Comprehension is also said to be a measure of how the students grasped well the meaning embedded on a passage that has been read.

Student’s Performance

            According to Bruner (1990), understanding the basic relationship in the structure of the subject matter that involves in knowledge structure to one another will enable learners to remember the materials and better to transfer this knowledge to new learning situation.

This states that student’s performance depends on how well they understand the lessons, the instructions or even the reading passage given to them and student’s understanding may be affected by using one of the teaching strategies like Reciprocal Teaching.

Kibler (1990) stated that performance is an objective and must be written terms of what students are expected to do, not what the teacher has to do. In as much as the student learning is the purpose of instructional objectives have to be written in terms of observable student performance.

Student’s performance is said to be the standard expectation of what the students must do during academic activities inside or outside the classroom especially during reading sessions.

Ornstein (1992) stated that most effective teacher differences among his students according to him, the teacher would develop stereotype perception of the students is likely to have harmful effect on them. He said that those teachers who understand that differences exist and adopt realistic methods and context accordingly would have the most positive effect on students.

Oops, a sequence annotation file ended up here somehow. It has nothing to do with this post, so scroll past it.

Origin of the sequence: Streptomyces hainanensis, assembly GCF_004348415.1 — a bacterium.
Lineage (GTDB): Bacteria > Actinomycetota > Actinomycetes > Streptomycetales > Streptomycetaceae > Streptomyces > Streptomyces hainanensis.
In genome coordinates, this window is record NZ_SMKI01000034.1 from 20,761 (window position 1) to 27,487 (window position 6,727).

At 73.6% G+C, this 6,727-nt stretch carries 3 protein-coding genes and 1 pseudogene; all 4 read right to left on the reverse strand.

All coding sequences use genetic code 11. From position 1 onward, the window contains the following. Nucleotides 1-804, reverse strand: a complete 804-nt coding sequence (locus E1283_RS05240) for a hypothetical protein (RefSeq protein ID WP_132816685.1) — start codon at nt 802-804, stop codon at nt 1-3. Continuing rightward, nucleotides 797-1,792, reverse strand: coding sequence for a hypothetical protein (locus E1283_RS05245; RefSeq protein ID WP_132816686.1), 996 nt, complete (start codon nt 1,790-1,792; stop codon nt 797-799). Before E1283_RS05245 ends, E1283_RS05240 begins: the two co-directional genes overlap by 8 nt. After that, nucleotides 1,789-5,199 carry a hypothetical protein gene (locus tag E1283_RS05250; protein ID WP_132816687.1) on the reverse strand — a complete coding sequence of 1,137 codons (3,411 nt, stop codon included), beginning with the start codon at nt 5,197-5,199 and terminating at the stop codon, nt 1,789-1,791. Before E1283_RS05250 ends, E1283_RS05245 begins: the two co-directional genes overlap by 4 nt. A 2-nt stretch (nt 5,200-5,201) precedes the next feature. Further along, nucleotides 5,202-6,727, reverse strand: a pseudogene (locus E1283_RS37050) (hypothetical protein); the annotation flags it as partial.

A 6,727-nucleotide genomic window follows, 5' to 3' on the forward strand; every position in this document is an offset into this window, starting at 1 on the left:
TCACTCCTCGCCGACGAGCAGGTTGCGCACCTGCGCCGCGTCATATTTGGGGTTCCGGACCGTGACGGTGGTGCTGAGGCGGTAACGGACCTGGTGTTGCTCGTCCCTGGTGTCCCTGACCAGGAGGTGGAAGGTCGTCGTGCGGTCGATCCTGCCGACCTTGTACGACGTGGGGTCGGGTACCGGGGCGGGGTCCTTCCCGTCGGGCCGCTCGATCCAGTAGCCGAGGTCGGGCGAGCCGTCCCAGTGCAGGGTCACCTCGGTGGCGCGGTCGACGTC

Ornstein defines student’s performance as various ways off how each students act and respond during classroom activities or reading sessions which teachers should accept and help each students improve their own ways of behaving during class.

Epanchin, (1994) suggested that students should be grouped to improve students’ performance in the classroom through teaching method. The author also suggested that the teacher who facilitates students in group work promote learning and achievements among students.

Student’s performance is also said to be affected by the teaching strategy used and by how the teacher facilitates the learning inside the classroom. Thus, the strategy used during reading sessions is also important.

Related Studies

            Reciprocal Teaching

            A study done by Elizabeth Foster and Becky Rotoloni of The University of Georgia shows that predicting helps a student to be more involved in a story.

Most children make casual predictions in the course of their lives.  When students use the skill of predicting in reading, it helps them to realize the value of picture and word clues. It also helps them to develop higher level thinking about what is going on in the story. The students are becoming more confident and eager to take part in class discussions because they are gaining a better understanding of how the reading process works. The students have become more comfortable identifying things that they do not understand and seeking clarification to deepen their understanding. They are also becoming more and more comfortable sharing things that they do not know as well as things that they do know.

Reciprocal Teaching was applied so that readers who did not understand how to do this before watch the teacher model the strategy, practice with scaffolding, and gradually begin to internalize the process for themselves.